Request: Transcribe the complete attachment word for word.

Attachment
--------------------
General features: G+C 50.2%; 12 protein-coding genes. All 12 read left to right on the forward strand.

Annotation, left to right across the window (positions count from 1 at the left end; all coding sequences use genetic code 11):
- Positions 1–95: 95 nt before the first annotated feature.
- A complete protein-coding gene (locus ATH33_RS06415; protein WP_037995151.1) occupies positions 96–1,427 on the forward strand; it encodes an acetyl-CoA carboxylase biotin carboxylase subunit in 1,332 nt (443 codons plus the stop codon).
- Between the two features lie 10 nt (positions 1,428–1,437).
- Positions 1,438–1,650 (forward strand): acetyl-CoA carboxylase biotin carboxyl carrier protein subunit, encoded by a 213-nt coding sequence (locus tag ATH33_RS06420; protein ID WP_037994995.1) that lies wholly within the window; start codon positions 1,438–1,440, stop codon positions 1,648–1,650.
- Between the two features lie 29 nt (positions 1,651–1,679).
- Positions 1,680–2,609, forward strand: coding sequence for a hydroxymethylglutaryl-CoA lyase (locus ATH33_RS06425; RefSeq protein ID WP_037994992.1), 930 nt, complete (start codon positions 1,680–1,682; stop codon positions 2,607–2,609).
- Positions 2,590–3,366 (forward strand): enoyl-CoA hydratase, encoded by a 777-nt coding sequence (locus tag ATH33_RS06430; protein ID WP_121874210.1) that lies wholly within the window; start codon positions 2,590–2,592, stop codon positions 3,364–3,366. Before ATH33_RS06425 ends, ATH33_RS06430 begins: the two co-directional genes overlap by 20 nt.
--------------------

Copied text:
General features: G+C 50.2%; 12 protein-coding genes. All 12 read left to right on the forward strand.

Annotation, left to right across the window (positions count from 1 at the left end; all coding sequences use genetic code 11):
- Positions 1–95: 95 nt before the first annotated feature.
- A complete protein-coding gene (locus ATH33_RS06415; protein WP_037995151.1) occupies positions 96–1,427 on the forward strand; it encodes an acetyl-CoA carboxylase biotin carboxylase subunit in 1,332 nt (443 codons plus the stop codon).
- Between the two features lie 10 nt (positions 1,428–1,437).
- Positions 1,438–1,650 (forward strand): acetyl-CoA carboxylase biotin carboxyl carrier protein subunit, encoded by a 213-nt coding sequence (locus tag ATH33_RS06420; protein ID WP_037994995.1) that lies wholly within the window; start codon positions 1,438–1,440, stop codon positions 1,648–1,650.
- Between the two features lie 29 nt (positions 1,651–1,679).
- Positions 1,680–2,609, forward strand: coding sequence for a hydroxymethylglutaryl-CoA lyase (locus ATH33_RS06425; RefSeq protein ID WP_037994992.1), 930 nt, complete (start codon positions 1,680–1,682; stop codon positions 2,607–2,609).
- Positions 2,590–3,366 (forward strand): enoyl-CoA hydratase, encoded by a 777-nt coding sequence (locus tag ATH33_RS06430; protein ID WP_121874210.1) that lies wholly within the window; start codon positions 2,590–2,592, stop codon positions 3,364–3,366. Before ATH33_RS06425 ends, ATH33_RS06430 begins: the two co-directional genes overlap by 20 nt.